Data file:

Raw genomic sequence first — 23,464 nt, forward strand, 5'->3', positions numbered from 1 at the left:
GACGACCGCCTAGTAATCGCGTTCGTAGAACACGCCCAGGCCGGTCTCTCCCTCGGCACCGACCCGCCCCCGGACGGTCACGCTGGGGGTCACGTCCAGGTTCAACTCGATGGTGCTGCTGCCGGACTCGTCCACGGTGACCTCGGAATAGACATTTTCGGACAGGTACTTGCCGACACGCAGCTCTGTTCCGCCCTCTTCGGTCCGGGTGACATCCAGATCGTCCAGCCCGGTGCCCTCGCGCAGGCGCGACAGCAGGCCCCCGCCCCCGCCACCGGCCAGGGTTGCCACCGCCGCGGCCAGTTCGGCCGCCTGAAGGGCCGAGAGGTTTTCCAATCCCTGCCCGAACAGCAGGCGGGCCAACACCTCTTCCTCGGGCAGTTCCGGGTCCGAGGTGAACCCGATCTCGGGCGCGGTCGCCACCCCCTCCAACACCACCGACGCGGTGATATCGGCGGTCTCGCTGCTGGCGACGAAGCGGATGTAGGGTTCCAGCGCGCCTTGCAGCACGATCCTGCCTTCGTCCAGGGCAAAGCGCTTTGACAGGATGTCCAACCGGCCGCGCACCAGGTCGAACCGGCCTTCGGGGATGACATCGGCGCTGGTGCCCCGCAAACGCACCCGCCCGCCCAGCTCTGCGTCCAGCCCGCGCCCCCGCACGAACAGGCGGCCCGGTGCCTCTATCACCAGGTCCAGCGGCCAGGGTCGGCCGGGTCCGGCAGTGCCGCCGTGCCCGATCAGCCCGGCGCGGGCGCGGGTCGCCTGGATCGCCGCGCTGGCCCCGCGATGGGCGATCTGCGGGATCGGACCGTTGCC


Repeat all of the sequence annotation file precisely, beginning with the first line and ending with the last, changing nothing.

Raw genomic sequence first — 23,464 nt, forward strand, 5'->3', positions numbered from 1 at the left:
GACGACCGCCTAGTAATCGCGTTCGTAGAACACGCCCAGGCCGGTCTCTCCCTCGGCACCGACCCGCCCCCGGACGGTCACGCTGGGGGTCACGTCCAGGTTCAACTCGATGGTGCTGCTGCCGGACTCGTCCACGGTGACCTCGGAATAGACATTTTCGGACAGGTACTTGCCGACACGCAGCTCTGTTCCGCCCTCTTCGGTCCGGGTGACATCCAGATCGTCCAGCCCGGTGCCCTCGCGCAGGCGCGACAGCAGGCCCCCGCCCCCGCCACCGGCCAGGGTTGCCACCGCCGCGGCCAGTTCGGCCGCCTGAAGGGCCGAGAGGTTTTCCAATCCCTGCCCGAACAGCAGGCGGGCCAACACCTCTTCCTCGGGCAGTTCCGGGTCCGAGGTGAACCCGATCTCGGGCGCGGTCGCCACCCCCTCCAACACCACCGACGCGGTGATATCGGCGGTCTCGCTGCTGGCGACGAAGCGGATGTAGGGTTCCAGCGCGCCTTGCAGCACGATCCTGCCTTCGTCCAGGGCAAAGCGCTTTGACAGGATGTCCAACCGGCCGCGCACCAGGTCGAACCGGCCTTCGGGGATGACATCGGCGCTGGTGCCCCGCAAACGCACCCGCCCGCCCAGCTCTGCGTCCAGCCCGCGCCCCCGCACGAACAGGCGGCCCGGTGCCTCTATCACCAGGTCCAGCGGCCAGGGTCGGCCGGGTCCGGCAGTGCCGCCGTGCCCGATCAGCCCGGCGCGGGCGCGGGTCGCCTGGATCGCCGCGCTGGCCCCGCGATGGGCGATCTGCGGGATCGGACCGTTGCC